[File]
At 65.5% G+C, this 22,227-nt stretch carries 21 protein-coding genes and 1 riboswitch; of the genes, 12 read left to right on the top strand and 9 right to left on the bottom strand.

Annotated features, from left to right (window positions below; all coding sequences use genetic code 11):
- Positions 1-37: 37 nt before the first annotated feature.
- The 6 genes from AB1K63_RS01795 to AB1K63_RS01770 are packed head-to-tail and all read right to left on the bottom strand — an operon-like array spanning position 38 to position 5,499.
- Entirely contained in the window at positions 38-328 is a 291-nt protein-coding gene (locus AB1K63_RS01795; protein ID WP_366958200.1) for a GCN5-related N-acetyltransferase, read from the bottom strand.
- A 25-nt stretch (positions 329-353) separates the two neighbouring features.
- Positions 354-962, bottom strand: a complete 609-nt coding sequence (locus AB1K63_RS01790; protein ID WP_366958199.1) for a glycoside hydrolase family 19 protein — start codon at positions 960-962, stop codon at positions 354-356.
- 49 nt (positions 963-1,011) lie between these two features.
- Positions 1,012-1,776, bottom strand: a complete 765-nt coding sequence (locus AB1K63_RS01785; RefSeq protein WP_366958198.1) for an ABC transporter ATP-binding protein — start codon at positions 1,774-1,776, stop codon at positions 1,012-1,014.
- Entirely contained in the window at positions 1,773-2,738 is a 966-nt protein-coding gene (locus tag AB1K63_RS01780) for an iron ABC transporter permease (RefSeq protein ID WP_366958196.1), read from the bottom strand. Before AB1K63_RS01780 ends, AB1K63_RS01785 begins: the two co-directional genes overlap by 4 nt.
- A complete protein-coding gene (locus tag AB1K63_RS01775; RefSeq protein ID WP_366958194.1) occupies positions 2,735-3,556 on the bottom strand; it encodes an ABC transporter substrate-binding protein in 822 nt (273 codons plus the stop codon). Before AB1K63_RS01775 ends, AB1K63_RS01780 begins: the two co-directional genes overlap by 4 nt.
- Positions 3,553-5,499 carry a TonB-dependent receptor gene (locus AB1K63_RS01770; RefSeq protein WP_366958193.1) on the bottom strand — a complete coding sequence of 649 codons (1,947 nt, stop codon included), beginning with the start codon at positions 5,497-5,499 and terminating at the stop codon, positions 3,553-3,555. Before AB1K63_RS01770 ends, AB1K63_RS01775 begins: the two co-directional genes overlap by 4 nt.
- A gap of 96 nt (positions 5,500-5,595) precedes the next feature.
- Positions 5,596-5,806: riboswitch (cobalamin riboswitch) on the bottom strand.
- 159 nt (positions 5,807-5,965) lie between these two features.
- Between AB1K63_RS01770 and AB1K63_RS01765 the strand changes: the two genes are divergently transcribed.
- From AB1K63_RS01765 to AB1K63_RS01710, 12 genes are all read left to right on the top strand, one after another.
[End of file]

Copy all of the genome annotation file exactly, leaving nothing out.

At 65.5% G+C, this 22,227-nt stretch carries 21 protein-coding genes and 1 riboswitch; of the genes, 12 read left to right on the top strand and 9 right to left on the bottom strand.

Annotated features, from left to right (window positions below; all coding sequences use genetic code 11):
- Positions 1-37: 37 nt before the first annotated feature.
- The 6 genes from AB1K63_RS01795 to AB1K63_RS01770 are packed head-to-tail and all read right to left on the bottom strand — an operon-like array spanning position 38 to position 5,499.
- Entirely contained in the window at positions 38-328 is a 291-nt protein-coding gene (locus AB1K63_RS01795; protein ID WP_366958200.1) for a GCN5-related N-acetyltransferase, read from the bottom strand.
- A 25-nt stretch (positions 329-353) separates the two neighbouring features.
- Positions 354-962, bottom strand: a complete 609-nt coding sequence (locus AB1K63_RS01790; protein ID WP_366958199.1) for a glycoside hydrolase family 19 protein — start codon at positions 960-962, stop codon at positions 354-356.
- 49 nt (positions 963-1,011) lie between these two features.
- Positions 1,012-1,776, bottom strand: a complete 765-nt coding sequence (locus AB1K63_RS01785; RefSeq protein WP_366958198.1) for an ABC transporter ATP-binding protein — start codon at positions 1,774-1,776, stop codon at positions 1,012-1,014.
- Entirely contained in the window at positions 1,773-2,738 is a 966-nt protein-coding gene (locus tag AB1K63_RS01780) for an iron ABC transporter permease (RefSeq protein ID WP_366958196.1), read from the bottom strand. Before AB1K63_RS01780 ends, AB1K63_RS01785 begins: the two co-directional genes overlap by 4 nt.
- A complete protein-coding gene (locus tag AB1K63_RS01775; RefSeq protein ID WP_366958194.1) occupies positions 2,735-3,556 on the bottom strand; it encodes an ABC transporter substrate-binding protein in 822 nt (273 codons plus the stop codon). Before AB1K63_RS01775 ends, AB1K63_RS01780 begins: the two co-directional genes overlap by 4 nt.
- Positions 3,553-5,499 carry a TonB-dependent receptor gene (locus AB1K63_RS01770; RefSeq protein WP_366958193.1) on the bottom strand — a complete coding sequence of 649 codons (1,947 nt, stop codon included), beginning with the start codon at positions 5,497-5,499 and terminating at the stop codon, positions 3,553-3,555. Before AB1K63_RS01770 ends, AB1K63_RS01775 begins: the two co-directional genes overlap by 4 nt.
- A gap of 96 nt (positions 5,500-5,595) precedes the next feature.
- Positions 5,596-5,806: riboswitch (cobalamin riboswitch) on the bottom strand.
- 159 nt (positions 5,807-5,965) lie between these two features.
- Between AB1K63_RS01770 and AB1K63_RS01765 the strand changes: the two genes are divergently transcribed.
- From AB1K63_RS01765 to AB1K63_RS01710, 12 genes are all read left to right on the top strand, one after another.